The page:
Tuesday, July 31, 2007

Cleromancy for June Jordan

Note: Cleromancy is a divination that uses 6 six-sided dice to invoke a poet or a poem. Out of millions of well chosen words, I chose these 36 to raise up the life of June Jordan for a limited edition Cleromancy set to be handcrafted at

Die 1 Die 2 Die 3 Die 4 Die 5 Die 6

my name to save we blurred
own is editors us are with
quietly poetry who trouble ones tears
explosive 4 look publish been did
here the at this waiting not
wings people me now fight die

Order yours soon! Only six will be made!

Thursday, July 26, 2007

haiku for sekou

lids dream bright pavement
now now now now now now now
grow push through ever

Friday, July 20, 2007

for sekou:

raised by jack-o-lanterns and parking tickets
dandelion eyelashes part the onyx birthstone

in weary time
sour soupy mouths form easy o’s like lake huron
lumbering towards the universal sound
the land of rocking chairs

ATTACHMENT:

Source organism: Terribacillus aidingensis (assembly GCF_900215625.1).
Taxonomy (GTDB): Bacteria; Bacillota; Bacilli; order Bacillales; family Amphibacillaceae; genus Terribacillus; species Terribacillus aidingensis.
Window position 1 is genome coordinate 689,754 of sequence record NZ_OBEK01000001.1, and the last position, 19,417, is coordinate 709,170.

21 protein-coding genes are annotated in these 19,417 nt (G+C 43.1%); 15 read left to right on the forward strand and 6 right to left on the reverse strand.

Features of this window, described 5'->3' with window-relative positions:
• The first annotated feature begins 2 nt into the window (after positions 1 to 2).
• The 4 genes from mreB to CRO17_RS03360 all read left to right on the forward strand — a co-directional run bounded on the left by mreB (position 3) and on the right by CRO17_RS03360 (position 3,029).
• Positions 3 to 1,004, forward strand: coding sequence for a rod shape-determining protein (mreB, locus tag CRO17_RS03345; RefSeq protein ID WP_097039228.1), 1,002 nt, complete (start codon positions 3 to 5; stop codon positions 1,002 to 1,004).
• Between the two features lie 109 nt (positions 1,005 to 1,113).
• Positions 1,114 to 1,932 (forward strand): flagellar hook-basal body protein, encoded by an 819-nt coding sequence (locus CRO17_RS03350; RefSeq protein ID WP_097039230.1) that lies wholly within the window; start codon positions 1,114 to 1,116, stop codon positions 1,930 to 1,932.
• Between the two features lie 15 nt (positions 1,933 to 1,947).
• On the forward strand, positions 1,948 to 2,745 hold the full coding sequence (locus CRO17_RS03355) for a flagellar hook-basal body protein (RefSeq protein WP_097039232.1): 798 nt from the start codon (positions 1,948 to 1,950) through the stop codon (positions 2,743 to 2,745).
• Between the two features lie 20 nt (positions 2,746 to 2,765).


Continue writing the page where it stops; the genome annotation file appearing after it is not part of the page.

when poets die
let their henna circle my body seven times and become a new mole

crimson neither stopwatch
nor discount metronome

when poets dielet them be carried through the streets on the lips of harmonics and

Kim Arrington is a singer/song writer/playwrite/poet and all around fly sista. google her and be inspired. www.kimarrington.com
please send your sekou poems to me and i will post them where ever i can.


Thursday, July 19, 2007

for sekou, now!
for sekou sundiata

i know what is means to have miles davis in your skin
to speak like a weeping willow
to resist citizenship
to chew gum like a gourmet meal
i know how to harness a dream
right behind my belly button
and hold it there til it sprouts wings
bears fruit
blows across an ocean like a liberated spore
you asked me the question
is the american dream a dream or a program
and at that moment i knew you were a blessing in my wounds
a libretto for the revolution epic
a hinge for me to hold onto in times of extended prayer
i know why i love my daddy's black taffy laugh
and his eyes like an anthology of sunsets
and his one purple nail that speaks slow around his chin
a chin that drinks the moonlight
i know now sekou you drink the moonlight